My 6 year old daughter had her 3 year reevaluation. She has Childhood Apraxia of Speech and fine motor difficulty. She is doing well academically.
At the IEP meeting one month ago, it was decided that she no longer qualifies for an IEP. The school suggested a 504 plan and said they would contact us for a meeting.
What is the timeline for a 504 Plan?
The federal regulations do not mandate a timeline for Section 504 meetings or for implementation of a 504 plan. Your school district may have developed specific procedures for implementing a 504 plan, but I doubt it.
Since the federal regulations for Section 504 do not require parent participation in the process, the school may have already had the meeting – or not.
The school does not have to invite you to the meeting to develop a 504 plan. However, the school must notify you that the plan was developed. If you have not heard anything from the school, it is time to find out what, if anything, they have done.
Parent Participation in the IEP Process
You said “it was decided that she no longer qualified for an IEP.” Who or what is the “it” who make this decision? Were you involved in that decision? Did the school base this decision on a comprehensive evaluation, similar to the evaluation she had to determine if she was eligible for special ed?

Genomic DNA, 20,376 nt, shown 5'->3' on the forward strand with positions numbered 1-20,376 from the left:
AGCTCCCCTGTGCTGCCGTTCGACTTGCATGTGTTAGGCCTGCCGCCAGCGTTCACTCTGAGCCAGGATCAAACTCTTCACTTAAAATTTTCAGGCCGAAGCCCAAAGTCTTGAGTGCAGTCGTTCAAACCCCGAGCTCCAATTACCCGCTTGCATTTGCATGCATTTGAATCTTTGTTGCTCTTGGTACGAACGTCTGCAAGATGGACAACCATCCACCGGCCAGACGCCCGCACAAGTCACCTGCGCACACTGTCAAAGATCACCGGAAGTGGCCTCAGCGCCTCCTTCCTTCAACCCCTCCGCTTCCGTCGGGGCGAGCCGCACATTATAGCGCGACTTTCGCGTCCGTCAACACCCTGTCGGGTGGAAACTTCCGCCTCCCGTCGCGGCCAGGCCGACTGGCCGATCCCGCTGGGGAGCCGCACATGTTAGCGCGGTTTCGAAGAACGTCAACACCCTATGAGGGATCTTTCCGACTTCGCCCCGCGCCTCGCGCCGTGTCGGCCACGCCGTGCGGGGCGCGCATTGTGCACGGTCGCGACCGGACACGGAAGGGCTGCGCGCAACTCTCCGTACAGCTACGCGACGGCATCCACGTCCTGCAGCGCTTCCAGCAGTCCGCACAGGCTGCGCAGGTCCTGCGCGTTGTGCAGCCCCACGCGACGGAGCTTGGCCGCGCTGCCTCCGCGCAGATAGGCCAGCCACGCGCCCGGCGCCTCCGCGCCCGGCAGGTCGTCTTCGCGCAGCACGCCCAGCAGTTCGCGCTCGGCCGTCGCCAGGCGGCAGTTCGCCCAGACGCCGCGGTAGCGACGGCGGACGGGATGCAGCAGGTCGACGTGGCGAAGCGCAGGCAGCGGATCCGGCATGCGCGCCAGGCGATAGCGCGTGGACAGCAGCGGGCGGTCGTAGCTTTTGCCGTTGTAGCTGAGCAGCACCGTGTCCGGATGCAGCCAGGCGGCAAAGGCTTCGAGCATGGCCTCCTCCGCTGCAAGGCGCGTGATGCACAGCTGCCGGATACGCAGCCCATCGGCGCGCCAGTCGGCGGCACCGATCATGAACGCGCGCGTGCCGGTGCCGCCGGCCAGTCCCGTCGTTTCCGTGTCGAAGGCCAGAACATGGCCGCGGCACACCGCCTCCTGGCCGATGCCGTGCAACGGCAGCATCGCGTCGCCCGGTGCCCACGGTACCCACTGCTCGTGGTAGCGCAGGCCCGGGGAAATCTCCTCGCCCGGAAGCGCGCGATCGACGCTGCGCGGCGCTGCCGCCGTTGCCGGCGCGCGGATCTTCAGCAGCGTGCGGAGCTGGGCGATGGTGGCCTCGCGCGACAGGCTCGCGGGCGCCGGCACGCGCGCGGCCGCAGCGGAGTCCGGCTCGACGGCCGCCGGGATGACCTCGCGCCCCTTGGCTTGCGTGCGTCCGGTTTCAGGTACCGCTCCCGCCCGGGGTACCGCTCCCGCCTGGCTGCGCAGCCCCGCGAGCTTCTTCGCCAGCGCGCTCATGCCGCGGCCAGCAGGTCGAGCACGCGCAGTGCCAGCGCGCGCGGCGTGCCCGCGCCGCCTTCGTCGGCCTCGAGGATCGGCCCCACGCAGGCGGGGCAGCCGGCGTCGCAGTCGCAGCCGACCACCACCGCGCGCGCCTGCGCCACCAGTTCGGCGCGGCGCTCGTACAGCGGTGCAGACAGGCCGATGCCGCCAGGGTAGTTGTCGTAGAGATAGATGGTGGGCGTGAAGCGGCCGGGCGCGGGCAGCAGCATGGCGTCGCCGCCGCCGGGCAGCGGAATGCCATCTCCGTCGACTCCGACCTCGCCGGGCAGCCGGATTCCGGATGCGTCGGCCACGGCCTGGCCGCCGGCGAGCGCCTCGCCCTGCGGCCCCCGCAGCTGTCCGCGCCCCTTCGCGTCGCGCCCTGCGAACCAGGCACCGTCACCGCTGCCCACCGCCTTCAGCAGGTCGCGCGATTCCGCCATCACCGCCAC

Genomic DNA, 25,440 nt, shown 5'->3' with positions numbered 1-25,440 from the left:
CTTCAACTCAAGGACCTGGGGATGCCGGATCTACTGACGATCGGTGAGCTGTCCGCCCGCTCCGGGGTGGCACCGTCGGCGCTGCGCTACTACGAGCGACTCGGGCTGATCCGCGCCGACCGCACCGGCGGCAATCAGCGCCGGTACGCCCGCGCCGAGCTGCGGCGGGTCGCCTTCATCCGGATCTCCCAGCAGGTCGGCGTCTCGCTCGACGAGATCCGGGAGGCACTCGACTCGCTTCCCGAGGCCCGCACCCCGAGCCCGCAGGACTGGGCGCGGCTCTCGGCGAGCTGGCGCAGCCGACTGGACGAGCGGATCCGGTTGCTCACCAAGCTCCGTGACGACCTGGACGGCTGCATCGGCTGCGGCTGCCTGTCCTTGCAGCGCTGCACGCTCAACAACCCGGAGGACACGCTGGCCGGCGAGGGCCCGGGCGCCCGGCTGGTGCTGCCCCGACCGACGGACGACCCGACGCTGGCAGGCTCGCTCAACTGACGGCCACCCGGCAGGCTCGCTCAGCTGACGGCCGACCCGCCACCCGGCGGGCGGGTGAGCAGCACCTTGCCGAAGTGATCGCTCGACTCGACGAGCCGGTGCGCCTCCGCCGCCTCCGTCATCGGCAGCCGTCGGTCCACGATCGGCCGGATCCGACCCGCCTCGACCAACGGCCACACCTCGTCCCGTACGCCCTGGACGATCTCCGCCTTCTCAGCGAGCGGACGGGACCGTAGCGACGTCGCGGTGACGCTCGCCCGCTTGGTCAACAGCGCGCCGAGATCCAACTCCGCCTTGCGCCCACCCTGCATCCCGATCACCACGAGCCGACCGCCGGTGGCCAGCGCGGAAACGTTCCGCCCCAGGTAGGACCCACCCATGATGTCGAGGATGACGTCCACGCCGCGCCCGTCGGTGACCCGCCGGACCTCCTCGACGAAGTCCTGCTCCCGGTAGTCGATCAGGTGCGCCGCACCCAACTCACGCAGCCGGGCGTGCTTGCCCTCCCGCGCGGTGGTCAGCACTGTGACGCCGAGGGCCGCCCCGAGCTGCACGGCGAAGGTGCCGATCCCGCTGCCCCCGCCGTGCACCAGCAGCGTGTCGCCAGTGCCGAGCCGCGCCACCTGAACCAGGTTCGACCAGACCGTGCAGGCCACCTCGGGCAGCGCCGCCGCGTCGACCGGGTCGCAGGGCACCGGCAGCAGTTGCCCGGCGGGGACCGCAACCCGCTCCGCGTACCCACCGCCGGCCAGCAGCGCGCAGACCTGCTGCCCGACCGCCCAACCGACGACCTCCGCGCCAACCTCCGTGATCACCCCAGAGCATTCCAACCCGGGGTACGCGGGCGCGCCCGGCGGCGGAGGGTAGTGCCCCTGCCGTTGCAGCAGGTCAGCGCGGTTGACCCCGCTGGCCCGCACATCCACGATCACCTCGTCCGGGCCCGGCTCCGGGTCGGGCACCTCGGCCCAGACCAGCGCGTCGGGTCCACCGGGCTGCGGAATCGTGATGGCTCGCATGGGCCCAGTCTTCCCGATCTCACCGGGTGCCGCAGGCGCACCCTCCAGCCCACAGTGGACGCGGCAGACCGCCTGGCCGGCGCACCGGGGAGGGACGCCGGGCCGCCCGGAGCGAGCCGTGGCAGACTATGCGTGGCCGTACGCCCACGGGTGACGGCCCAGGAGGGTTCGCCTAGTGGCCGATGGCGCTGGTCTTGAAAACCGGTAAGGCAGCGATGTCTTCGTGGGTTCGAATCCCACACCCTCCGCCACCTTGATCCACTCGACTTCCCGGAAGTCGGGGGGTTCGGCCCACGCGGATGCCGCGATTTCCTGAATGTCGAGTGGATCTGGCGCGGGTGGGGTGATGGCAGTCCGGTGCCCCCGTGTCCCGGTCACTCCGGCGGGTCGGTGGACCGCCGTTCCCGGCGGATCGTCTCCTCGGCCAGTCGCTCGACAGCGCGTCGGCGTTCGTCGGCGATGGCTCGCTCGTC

IDEA 2004 lists parents first as members of the IEP team. You should have input at any meeting when a school team makes a decision about her eligibility.
Key Differences in IDEA and Section 504
It is important to be aware of the difference between an IEP and a Section 504 plan.
IDEA provides more specialized services and safeguards for you and your child. You will find information about the key differences in these articles.
More information and articles are on this page – Discrimination: Section 504 and ADA.
Grades and Eligibility
Your daughter is doing well academically. Great! However, IDEA does not mention grades as a criteria for special education eligibility.
- Has your daughter met all her IEP goals?
- Does she no longer have speech problems that require specially designed instruction to meet her unique needs?
- Does she no longer have any fine motor needs?
- How was your daughter’s progress determined?
- Did the IEP team, including the parents, review objective test data?
The school is required to do a comprehensive evaluation (and assess all areas of suspected disability) before they can terminate your daughter’s eligibility from special ed.
- Did the 3 year reevaluation provide this data in all areas?
It may be that your daughter no longer needs an IEP and is ready to exit special education.
Caution: Think carefully about terminating your child’s eligibility until you are convinced that she is functioning well and can continue to progress.
At her age, the next few years are critical for reading, writing, and communication skills.